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The immigrant heavyweights

heavyweights
The heavyweights who had an impact on the British heavyweight scene during the 1920s and 1930s

THE British heavyweight scene during the 1920s and 1930s was greatly enlivened by the presence of many notable boxers from what was then known as our empire. One of the main inspirations for this was, of course, the First World War. In order to achieve victory during four years of armed struggle, it was necessary to muster as many troops as possible, and great swathes came across from Australia, New Zealand, Canada, India and Africa. With them came some very worthy boxers and when on leave they could earn some extra pay by taking on the cream of British talent at the very many small halls that existed, particularly in London. Some of them stayed on after the war and others, upon returning home, encouraged their fistic compatriots to make the trip to Britain in order to progress up the boxing ladder.

The heavyweight scene was dominated during the 1920s by Phil Scott, the fighting fireman, and he eventually fought unsuccessfully against Jack Sharkey in a final eliminator for the world title at Miami Beach in February 1930. Ten years earlier, as he started to make a name for himself, Phil had to contend with many colonial invaders. The first of these, Albert Lloyd of Australia, flattened him in three rounds at The Ring, Blackfriars in late 1922. Lloyd took part in 29 contests during a three-year period in the early ‘20s and he won about half of them, becoming a great favourite with the fans. Earlier that year he had boxed the Canadian, Soldier Horace Jones, in a 20-rounder, also at the Blackfriars hall, and he beat his fellow colonial after 10 rounds of hard fighting. The bout was terminated when Jones, well ahead on points, hit Lloyd when he was down and was promptly disqualified. Lloyd went on to box Bombardier Billy Wells, Ted Moore, Jack Bloomfield, Frank Moody and Jack Stanley, all of whom were either champions or challengers for the British title.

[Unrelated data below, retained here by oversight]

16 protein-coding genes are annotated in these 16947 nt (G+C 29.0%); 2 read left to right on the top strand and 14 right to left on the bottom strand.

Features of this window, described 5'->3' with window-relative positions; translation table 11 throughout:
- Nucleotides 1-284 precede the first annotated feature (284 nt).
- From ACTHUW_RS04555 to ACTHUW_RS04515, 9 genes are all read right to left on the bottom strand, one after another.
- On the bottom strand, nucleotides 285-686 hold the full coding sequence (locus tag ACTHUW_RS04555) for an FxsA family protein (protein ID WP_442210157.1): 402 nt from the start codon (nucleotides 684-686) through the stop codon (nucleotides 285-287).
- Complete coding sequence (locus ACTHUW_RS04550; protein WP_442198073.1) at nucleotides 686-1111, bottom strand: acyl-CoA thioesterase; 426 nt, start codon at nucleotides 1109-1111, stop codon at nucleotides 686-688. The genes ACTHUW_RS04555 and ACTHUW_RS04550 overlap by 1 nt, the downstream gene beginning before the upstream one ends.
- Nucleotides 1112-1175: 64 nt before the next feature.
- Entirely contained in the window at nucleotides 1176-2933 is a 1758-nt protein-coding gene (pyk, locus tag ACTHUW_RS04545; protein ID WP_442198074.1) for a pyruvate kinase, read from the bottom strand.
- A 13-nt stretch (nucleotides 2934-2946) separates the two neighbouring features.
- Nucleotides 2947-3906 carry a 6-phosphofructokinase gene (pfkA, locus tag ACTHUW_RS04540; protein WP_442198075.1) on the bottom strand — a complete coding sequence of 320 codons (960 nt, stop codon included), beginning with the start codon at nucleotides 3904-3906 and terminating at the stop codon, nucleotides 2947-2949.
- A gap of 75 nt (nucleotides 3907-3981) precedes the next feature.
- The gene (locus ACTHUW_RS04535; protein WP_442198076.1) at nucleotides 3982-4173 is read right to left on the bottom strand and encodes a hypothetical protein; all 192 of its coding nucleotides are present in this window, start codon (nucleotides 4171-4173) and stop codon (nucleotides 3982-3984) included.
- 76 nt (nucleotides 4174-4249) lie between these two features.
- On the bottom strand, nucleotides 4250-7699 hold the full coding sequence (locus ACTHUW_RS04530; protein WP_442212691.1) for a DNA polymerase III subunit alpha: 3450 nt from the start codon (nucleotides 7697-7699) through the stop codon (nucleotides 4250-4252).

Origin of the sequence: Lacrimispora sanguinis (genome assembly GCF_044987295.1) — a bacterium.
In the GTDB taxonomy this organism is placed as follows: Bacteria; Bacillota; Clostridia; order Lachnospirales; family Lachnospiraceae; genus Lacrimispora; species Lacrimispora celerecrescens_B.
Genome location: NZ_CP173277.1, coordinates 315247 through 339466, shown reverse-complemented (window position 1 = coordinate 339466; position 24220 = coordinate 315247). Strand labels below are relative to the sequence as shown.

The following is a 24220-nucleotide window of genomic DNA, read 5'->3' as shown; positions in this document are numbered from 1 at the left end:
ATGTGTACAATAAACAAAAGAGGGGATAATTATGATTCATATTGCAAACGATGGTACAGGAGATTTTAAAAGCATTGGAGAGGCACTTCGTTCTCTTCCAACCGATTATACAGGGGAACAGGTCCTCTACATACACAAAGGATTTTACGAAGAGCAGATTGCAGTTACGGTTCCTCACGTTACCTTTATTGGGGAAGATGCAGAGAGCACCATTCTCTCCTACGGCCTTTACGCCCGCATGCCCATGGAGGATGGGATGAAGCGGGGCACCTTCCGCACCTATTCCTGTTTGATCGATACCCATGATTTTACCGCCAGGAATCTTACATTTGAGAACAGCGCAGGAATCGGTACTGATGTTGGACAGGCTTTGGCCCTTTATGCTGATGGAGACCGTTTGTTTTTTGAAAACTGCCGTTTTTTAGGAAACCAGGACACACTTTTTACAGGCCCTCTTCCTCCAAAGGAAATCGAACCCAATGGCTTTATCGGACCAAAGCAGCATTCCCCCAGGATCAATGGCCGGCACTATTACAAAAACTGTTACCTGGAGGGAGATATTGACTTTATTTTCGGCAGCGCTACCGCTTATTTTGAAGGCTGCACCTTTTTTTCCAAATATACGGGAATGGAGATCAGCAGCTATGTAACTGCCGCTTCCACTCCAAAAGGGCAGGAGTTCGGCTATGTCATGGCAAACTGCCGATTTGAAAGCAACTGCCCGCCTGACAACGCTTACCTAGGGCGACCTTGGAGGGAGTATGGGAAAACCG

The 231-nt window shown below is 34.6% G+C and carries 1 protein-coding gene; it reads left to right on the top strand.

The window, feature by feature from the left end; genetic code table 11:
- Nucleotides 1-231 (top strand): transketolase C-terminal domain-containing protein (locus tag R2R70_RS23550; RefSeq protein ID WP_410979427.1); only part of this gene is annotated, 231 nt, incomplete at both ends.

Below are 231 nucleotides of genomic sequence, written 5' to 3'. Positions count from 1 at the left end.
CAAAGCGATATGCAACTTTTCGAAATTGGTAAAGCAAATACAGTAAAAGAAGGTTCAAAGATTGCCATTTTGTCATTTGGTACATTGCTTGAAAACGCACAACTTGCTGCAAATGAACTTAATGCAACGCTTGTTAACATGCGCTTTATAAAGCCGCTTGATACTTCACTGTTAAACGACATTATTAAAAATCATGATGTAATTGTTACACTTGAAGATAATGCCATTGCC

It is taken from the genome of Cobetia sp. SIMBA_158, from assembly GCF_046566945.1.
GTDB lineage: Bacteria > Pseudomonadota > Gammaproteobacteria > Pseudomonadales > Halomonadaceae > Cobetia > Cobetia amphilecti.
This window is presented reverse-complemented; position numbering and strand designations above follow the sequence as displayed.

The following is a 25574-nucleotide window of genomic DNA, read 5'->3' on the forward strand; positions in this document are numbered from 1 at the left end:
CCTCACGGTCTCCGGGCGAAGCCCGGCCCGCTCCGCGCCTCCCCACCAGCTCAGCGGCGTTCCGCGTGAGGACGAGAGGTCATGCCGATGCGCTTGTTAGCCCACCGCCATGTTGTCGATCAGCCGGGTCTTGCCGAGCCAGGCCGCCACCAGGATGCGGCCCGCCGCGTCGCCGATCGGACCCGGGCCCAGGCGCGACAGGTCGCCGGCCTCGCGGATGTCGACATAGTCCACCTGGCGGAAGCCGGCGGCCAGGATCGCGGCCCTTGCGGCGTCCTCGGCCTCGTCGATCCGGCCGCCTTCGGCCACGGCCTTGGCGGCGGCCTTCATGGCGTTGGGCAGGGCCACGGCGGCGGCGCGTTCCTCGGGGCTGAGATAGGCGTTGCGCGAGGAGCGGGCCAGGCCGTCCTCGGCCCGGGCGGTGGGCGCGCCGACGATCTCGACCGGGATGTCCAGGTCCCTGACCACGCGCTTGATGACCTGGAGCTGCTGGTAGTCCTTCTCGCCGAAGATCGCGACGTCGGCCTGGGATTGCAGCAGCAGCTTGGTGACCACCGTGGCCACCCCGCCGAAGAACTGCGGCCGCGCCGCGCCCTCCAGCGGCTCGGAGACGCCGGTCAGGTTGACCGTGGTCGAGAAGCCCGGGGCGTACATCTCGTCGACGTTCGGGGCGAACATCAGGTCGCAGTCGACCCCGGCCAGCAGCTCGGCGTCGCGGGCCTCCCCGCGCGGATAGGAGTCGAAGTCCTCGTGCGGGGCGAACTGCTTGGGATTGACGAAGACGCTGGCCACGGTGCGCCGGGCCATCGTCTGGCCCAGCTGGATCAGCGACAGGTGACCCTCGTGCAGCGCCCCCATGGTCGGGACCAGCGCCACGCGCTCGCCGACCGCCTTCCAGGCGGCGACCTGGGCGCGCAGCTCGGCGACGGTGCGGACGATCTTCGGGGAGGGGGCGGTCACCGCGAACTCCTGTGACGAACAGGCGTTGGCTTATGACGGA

After losing to Lloyd, Jones boxed another Australian, George Cook, at Holland Park in a top-of-the-bill 20-rounder and Cook outpointed him quite easily. Cook was one of the best of the heavyweight imports at this time and he campaigned extensively in the UK until the mid-1930s. He lost twice to Phil Scott, the second defeat, in 1926, being for the Empire belt. He also fought two challengers for the world title in big contests in London, losing in four rounds to Georges Carpentier and beating Tom Heeney of New Zealand at Premierland, then the leading East End venue, in 1925. Heeney boxed nine times in the UK and Ireland, and he was another who Scott had to master as he trod his path to stardom. Scott beat Tom twice over the full distance, once at The Ring and once at The Dell, the home of Southampton FC. Another Canadian, Larry Gains, boxed in the UK for most of his career and was a household name across the country when he finally hung up his gloves in 1942. He had his first contest at The Ring in 1923 and then moved to France, and then Germany, where he established himself as one of the best heavies in Europe. He is famous for stopping a young Max Schmeling in two rounds in 1925. After a period boxing in the States and in Canada, Gains returned to Britain in 1929 and after winning 17 straight bouts, 10 of them in Britain, he was matched with Phil Scott, who was then very much on the slide. The two met at the Leicester Tigers rugby ground and Scott was smacked around the ring with ease before being knocked out in two rounds. Gains went on to win the Empire title and became one of the most successful of our colonial imports.

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